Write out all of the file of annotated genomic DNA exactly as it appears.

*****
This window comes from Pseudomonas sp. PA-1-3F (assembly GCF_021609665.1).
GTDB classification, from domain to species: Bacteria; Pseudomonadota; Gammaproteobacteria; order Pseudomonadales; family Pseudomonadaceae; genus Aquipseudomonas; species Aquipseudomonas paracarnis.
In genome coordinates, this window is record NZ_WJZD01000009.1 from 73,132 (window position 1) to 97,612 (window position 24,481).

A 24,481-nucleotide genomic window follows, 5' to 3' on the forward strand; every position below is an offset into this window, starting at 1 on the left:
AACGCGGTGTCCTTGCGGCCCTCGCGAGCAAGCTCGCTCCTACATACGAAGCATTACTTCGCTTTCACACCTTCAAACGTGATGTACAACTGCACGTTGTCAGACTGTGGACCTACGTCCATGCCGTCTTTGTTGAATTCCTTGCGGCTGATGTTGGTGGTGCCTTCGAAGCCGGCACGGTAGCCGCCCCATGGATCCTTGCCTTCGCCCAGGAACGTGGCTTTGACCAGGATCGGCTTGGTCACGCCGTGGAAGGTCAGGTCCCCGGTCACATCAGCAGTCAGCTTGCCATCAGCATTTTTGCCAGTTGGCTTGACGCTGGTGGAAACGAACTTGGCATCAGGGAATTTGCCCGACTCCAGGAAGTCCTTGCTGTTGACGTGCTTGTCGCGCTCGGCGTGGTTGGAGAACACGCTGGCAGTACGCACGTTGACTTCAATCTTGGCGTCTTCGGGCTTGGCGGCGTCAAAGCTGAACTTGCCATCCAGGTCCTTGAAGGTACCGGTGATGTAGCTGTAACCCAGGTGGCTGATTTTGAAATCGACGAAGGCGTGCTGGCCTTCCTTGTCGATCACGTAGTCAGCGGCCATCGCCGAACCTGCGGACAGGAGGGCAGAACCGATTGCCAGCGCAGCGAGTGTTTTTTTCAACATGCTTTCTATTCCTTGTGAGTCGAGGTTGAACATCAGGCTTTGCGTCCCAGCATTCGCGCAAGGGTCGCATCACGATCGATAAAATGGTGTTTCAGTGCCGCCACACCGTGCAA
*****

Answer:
This window comes from Pseudomonas sp. PA-1-3F (assembly GCF_021609665.1).
GTDB classification, from domain to species: Bacteria; Pseudomonadota; Gammaproteobacteria; order Pseudomonadales; family Pseudomonadaceae; genus Aquipseudomonas; species Aquipseudomonas paracarnis.
In genome coordinates, this window is record NZ_WJZD01000009.1 from 73,132 (window position 1) to 97,612 (window position 24,481).

A 24,481-nucleotide genomic window follows, 5' to 3' on the forward strand; every position below is an offset into this window, starting at 1 on the left:
AACGCGGTGTCCTTGCGGCCCTCGCGAGCAAGCTCGCTCCTACATACGAAGCATTACTTCGCTTTCACACCTTCAAACGTGATGTACAACTGCACGTTGTCAGACTGTGGACCTACGTCCATGCCGTCTTTGTTGAATTCCTTGCGGCTGATGTTGGTGGTGCCTTCGAAGCCGGCACGGTAGCCGCCCCATGGATCCTTGCCTTCGCCCAGGAACGTGGCTTTGACCAGGATCGGCTTGGTCACGCCGTGGAAGGTCAGGTCCCCGGTCACATCAGCAGTCAGCTTGCCATCAGCATTTTTGCCAGTTGGCTTGACGCTGGTGGAAACGAACTTGGCATCAGGGAATTTGCCCGACTCCAGGAAGTCCTTGCTGTTGACGTGCTTGTCGCGCTCGGCGTGGTTGGAGAACACGCTGGCAGTACGCACGTTGACTTCAATCTTGGCGTCTTCGGGCTTGGCGGCGTCAAAGCTGAACTTGCCATCCAGGTCCTTGAAGGTACCGGTGATGTAGCTGTAACCCAGGTGGCTGATTTTGAAATCGACGAAGGCGTGCTGGCCTTCCTTGTCGATCACGTAGTCAGCGGCCATCGCCGAACCTGCGGACAGGAGGGCAGAACCGATTGCCAGCGCAGCGAGTGTTTTTTTCAACATGCTTTCTATTCCTTGTGAGTCGAGGTTGAACATCAGGCTTTGCGTCCCAGCATTCGCGCAAGGGTCGCATCACGATCGATAAAATGGTGTTTCAGTGCCGCCACACCGTGCAA